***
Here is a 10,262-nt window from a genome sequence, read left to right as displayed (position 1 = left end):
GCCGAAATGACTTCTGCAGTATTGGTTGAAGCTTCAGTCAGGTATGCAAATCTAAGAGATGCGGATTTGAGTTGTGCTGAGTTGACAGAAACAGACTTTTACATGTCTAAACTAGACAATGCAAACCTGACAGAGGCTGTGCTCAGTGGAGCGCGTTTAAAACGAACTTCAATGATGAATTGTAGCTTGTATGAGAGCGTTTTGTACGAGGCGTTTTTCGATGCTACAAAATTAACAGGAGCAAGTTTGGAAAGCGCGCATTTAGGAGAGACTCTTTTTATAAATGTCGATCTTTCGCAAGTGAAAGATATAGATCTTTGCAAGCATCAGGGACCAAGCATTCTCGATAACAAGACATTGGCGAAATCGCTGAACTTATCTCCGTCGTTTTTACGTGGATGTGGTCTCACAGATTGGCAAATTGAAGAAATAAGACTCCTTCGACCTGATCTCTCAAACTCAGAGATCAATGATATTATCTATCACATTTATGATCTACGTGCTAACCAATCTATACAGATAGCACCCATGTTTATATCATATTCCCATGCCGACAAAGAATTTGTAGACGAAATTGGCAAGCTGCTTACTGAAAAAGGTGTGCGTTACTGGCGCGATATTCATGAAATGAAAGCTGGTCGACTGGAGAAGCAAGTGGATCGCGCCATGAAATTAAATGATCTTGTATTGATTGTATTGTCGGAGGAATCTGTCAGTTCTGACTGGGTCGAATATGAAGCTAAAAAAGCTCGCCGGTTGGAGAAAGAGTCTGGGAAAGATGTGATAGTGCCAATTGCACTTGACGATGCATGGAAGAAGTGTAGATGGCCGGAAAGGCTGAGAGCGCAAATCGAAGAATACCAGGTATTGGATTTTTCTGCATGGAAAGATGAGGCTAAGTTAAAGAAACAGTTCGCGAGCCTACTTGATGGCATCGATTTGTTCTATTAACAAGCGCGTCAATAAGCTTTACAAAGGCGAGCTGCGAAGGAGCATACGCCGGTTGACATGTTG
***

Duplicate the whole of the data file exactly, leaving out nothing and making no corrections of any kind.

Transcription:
Here is a 10,262-nt window from a genome sequence, read left to right as displayed (position 1 = left end):
GCCGAAATGACTTCTGCAGTATTGGTTGAAGCTTCAGTCAGGTATGCAAATCTAAGAGATGCGGATTTGAGTTGTGCTGAGTTGACAGAAACAGACTTTTACATGTCTAAACTAGACAATGCAAACCTGACAGAGGCTGTGCTCAGTGGAGCGCGTTTAAAACGAACTTCAATGATGAATTGTAGCTTGTATGAGAGCGTTTTGTACGAGGCGTTTTTCGATGCTACAAAATTAACAGGAGCAAGTTTGGAAAGCGCGCATTTAGGAGAGACTCTTTTTATAAATGTCGATCTTTCGCAAGTGAAAGATATAGATCTTTGCAAGCATCAGGGACCAAGCATTCTCGATAACAAGACATTGGCGAAATCGCTGAACTTATCTCCGTCGTTTTTACGTGGATGTGGTCTCACAGATTGGCAAATTGAAGAAATAAGACTCCTTCGACCTGATCTCTCAAACTCAGAGATCAATGATATTATCTATCACATTTATGATCTACGTGCTAACCAATCTATACAGATAGCACCCATGTTTATATCATATTCCCATGCCGACAAAGAATTTGTAGACGAAATTGGCAAGCTGCTTACTGAAAAAGGTGTGCGTTACTGGCGCGATATTCATGAAATGAAAGCTGGTCGACTGGAGAAGCAAGTGGATCGCGCCATGAAATTAAATGATCTTGTATTGATTGTATTGTCGGAGGAATCTGTCAGTTCTGACTGGGTCGAATATGAAGCTAAAAAAGCTCGCCGGTTGGAGAAAGAGTCTGGGAAAGATGTGATAGTGCCAATTGCACTTGACGATGCATGGAAGAAGTGTAGATGGCCGGAAAGGCTGAGAGCGCAAATCGAAGAATACCAGGTATTGGATTTTTCTGCATGGAAAGATGAGGCTAAGTTAAAGAAACAGTTCGCGAGCCTACTTGATGGCATCGATTTGTTCTATTAACAAGCGCGTCAATAAGCTTTACAAAGGCGAGCTGCGAAGGAGCATACGCCGGTTGACATGTTG